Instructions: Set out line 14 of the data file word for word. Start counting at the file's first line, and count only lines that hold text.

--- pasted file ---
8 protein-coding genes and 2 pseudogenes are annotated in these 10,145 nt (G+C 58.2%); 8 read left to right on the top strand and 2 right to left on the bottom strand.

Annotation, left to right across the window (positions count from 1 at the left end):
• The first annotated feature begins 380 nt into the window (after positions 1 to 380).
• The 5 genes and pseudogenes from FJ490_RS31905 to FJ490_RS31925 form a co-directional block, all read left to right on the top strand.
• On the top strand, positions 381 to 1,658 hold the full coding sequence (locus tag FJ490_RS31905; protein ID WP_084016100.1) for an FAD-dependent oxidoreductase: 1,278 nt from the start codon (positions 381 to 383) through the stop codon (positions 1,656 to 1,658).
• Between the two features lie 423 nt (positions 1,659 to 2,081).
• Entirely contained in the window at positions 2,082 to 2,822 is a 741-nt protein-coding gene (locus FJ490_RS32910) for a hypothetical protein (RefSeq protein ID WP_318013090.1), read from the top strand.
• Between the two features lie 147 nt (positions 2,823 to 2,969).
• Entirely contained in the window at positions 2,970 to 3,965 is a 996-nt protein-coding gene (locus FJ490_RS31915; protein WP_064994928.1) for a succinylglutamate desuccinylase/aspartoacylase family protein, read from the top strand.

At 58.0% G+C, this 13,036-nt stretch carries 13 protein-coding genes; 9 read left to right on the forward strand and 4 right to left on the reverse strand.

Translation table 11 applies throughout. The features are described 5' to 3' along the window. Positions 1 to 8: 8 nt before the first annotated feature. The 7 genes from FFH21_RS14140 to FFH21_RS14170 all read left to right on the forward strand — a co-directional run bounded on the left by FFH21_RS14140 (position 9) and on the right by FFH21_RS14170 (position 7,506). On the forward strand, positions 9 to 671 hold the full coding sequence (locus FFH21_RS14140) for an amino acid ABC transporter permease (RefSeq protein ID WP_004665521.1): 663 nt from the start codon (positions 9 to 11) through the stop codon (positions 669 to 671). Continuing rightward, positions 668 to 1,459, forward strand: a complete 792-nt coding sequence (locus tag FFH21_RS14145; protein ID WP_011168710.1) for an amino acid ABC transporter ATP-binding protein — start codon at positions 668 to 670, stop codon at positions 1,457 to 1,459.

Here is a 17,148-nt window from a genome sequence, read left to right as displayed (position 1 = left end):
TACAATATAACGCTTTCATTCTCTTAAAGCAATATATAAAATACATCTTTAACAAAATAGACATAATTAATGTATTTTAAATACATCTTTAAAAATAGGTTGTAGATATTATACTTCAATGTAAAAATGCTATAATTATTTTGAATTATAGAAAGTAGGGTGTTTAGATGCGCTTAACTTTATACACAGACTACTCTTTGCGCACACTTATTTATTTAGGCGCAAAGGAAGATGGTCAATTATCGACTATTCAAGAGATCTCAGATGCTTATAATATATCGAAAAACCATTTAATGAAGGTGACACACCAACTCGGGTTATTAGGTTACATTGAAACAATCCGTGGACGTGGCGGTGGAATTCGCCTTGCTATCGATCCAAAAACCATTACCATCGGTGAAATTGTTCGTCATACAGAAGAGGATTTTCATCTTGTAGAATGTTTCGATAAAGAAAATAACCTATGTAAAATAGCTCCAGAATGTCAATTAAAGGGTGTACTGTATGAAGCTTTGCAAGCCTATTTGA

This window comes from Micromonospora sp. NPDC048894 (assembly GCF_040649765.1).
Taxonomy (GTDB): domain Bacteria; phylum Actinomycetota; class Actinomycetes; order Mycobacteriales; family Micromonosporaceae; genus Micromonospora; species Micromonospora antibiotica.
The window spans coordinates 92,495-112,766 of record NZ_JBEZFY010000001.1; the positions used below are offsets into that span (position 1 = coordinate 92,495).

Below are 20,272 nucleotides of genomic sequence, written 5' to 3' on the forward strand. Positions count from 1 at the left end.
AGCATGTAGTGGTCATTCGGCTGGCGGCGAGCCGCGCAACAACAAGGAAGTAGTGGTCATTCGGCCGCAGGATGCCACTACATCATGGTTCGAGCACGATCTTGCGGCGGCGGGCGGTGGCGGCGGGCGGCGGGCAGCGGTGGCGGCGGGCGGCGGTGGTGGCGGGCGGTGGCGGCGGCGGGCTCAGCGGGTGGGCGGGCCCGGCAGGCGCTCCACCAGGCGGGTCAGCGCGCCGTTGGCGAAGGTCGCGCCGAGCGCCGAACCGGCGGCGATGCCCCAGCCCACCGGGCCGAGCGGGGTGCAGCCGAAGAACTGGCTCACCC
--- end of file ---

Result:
This window comes from Micromonospora sp. NPDC048894 (assembly GCF_040649765.1).